The Bigger Picture: Visual Archives and the Smithsonian
Category: Collections in Focus
With nineteen museums and research centers, the Smithsonian Institution is so much more than just the buildings on the National Mall in Washington, D.C. In fact, if you drive about 33 miles east of the National Mall, you will find the Smithsonian Environmental Research Center (SERC), located in Edgewater, Maryland, and this year, the site is celebrating its 50th Anniversary.
SERC was originally established in 1965 as the Chesapeake Center for Field Biology after Robert Lee Forrest bequeathed the land to the Smithsonian upon his death in 1962. The original land donation was 365 acres, but additional grants allowed the Smithsonian to purchase the surrounding land and increase the site to 933 acres by the end of 1969. Further funding and acquisitions have allowed SERC to expand to the 2,650 acres it currently occupies today.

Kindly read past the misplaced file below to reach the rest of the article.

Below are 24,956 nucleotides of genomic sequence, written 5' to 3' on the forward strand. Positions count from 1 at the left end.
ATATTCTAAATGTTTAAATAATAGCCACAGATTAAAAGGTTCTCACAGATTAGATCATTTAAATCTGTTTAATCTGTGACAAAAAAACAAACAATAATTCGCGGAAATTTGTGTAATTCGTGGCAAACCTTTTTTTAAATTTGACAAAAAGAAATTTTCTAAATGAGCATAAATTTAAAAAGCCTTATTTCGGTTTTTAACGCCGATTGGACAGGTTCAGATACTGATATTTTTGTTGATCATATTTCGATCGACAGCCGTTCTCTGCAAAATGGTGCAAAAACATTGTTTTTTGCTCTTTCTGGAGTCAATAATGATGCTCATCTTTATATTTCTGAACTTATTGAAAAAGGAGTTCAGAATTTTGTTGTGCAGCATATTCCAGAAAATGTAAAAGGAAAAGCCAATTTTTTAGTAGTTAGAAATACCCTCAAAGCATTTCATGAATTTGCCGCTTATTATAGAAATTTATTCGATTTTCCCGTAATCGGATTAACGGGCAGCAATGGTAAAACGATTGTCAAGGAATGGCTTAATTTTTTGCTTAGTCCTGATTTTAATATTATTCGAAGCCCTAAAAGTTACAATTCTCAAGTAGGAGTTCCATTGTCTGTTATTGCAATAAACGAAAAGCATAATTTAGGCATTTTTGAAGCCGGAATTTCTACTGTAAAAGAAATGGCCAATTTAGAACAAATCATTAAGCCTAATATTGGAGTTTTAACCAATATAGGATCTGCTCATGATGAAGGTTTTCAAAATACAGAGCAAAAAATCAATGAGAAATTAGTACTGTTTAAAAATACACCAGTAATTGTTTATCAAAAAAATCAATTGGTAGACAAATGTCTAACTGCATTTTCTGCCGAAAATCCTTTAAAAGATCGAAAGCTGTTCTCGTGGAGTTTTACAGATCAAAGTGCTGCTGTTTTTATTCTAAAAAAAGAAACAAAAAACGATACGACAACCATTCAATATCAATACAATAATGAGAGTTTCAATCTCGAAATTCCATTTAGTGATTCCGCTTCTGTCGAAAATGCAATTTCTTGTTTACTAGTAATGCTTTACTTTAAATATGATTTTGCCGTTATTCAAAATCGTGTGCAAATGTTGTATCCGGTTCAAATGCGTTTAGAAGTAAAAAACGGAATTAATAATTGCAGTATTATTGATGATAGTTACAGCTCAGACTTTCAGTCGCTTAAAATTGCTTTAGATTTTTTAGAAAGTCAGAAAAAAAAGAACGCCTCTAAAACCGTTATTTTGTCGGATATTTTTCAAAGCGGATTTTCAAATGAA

Even though scientists began conducting research on the site shortly after it was acquired, SERC did not hire its first full-time resident scientist until 1974. By that time, more than 15 scientists were already conducting research at the center on everything from tidal marsh plant communities to water quality in Muddy Creek River on a regular basis. In 1975, the visitor’s center, now known as the Reed Education Center, officially opened as the first new building constructed on the site. In the early 1980’s, a laboratory building was constructed as a more permanent facility in which scientists could conduct their research on the area. The area was officially renamed the Smithsonian Environmental Research Center in 1985.